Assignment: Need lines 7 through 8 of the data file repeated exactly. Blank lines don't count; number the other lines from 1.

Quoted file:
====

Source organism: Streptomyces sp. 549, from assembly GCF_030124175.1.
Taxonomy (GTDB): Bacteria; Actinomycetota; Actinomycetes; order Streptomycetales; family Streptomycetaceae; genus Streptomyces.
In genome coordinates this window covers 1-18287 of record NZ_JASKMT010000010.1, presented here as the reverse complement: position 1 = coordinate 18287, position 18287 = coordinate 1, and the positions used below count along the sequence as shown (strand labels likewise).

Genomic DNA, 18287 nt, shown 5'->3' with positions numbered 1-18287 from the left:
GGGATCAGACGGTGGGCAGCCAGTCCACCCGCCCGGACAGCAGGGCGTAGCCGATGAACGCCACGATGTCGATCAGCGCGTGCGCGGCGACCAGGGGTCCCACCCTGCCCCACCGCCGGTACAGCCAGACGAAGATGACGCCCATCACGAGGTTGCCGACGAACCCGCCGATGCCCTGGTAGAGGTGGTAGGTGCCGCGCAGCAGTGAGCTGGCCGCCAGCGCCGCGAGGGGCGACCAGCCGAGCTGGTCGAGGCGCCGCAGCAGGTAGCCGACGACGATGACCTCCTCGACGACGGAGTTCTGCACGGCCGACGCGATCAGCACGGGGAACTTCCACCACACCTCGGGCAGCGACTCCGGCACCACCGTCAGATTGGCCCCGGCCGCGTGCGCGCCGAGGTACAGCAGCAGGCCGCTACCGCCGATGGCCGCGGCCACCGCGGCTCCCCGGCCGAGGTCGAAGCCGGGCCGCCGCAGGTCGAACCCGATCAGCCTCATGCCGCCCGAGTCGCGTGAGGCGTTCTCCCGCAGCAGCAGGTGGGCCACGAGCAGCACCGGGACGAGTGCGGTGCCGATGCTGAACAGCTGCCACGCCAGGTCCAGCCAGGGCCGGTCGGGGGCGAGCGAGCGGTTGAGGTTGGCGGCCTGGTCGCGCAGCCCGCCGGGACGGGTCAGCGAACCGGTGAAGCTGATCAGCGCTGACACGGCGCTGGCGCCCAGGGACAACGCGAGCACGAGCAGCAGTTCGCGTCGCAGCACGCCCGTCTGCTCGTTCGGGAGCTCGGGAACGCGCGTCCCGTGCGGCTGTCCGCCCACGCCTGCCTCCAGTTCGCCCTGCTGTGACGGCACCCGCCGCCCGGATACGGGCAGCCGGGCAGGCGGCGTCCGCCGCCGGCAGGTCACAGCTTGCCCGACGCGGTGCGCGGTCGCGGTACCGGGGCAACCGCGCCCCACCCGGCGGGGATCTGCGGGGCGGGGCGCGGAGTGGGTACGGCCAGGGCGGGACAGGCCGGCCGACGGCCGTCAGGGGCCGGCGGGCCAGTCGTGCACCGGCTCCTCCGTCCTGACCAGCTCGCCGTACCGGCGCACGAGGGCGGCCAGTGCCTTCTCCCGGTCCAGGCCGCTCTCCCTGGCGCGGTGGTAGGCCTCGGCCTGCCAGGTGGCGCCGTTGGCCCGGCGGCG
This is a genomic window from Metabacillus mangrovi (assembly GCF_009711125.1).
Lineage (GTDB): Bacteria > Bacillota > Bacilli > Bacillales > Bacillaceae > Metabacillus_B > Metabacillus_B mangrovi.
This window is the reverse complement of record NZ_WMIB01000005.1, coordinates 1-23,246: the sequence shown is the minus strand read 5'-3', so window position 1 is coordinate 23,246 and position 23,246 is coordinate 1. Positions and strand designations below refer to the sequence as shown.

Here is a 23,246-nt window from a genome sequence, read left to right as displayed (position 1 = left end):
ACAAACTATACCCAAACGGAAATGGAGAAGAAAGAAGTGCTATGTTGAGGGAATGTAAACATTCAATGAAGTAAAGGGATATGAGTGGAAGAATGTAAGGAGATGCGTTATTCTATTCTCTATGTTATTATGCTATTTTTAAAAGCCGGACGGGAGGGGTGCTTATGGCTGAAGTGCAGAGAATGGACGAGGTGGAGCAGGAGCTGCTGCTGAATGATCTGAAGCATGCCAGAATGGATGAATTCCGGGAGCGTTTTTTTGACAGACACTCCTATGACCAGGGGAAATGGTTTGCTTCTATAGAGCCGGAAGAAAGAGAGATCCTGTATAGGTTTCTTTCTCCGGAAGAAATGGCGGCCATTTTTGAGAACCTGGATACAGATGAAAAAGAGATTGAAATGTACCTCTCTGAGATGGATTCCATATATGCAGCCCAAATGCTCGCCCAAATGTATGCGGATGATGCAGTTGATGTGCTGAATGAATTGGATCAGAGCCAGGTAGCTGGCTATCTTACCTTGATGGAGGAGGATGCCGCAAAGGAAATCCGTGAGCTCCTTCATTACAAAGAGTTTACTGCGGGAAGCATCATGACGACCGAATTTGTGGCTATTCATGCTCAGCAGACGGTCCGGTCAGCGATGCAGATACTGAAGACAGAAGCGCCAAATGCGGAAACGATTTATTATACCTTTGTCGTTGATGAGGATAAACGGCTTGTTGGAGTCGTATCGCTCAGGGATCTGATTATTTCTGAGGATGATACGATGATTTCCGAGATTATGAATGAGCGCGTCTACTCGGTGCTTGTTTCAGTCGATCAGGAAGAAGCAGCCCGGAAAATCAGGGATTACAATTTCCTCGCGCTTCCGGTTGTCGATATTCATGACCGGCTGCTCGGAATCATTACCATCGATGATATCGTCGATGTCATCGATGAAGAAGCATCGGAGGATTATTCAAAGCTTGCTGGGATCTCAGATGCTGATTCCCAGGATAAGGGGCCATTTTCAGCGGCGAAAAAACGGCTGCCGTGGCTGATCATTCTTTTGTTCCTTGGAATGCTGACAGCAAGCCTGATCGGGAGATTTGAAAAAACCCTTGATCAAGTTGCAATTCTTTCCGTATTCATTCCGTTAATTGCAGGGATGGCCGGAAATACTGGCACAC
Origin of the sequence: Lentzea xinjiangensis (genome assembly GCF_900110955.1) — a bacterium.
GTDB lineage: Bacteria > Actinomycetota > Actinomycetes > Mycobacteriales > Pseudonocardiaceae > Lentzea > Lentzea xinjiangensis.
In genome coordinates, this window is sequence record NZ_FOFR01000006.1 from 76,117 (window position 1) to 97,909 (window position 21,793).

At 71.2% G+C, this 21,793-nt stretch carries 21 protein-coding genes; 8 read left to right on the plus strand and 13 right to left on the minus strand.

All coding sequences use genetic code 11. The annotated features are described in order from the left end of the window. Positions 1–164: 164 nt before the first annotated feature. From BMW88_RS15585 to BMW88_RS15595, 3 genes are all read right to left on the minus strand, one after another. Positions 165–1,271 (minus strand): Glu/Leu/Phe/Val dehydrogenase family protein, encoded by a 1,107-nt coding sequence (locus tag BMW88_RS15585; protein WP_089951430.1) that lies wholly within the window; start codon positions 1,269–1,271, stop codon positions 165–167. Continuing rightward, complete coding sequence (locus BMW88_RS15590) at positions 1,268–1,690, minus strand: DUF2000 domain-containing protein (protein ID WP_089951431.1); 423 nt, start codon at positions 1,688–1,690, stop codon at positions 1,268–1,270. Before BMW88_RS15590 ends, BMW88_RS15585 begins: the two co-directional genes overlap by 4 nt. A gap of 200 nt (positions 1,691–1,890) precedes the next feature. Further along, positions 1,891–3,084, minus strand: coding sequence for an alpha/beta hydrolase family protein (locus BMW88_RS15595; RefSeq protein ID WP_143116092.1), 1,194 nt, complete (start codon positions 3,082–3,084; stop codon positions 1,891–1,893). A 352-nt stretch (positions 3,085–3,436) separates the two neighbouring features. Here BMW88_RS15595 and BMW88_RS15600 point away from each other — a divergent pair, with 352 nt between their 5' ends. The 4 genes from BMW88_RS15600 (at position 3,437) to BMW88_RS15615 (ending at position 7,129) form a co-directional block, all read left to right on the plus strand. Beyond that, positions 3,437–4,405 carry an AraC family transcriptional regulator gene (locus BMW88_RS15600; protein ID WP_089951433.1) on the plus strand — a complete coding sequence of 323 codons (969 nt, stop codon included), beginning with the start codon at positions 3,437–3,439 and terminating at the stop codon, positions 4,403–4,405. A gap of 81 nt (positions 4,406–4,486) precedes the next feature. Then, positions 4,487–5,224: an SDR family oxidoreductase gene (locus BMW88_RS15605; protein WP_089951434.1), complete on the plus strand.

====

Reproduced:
Lineage (GTDB): Bacteria > Bacillota > Bacilli > Bacillales > Bacillaceae > Metabacillus_B > Metabacillus_B mangrovi.
This window is the reverse complement of record NZ_WMIB01000005.1, coordinates 1-23,246: the sequence shown is the minus strand read 5'-3', so window position 1 is coordinate 23,246 and position 23,246 is coordinate 1. Positions and strand designations below refer to the sequence as shown.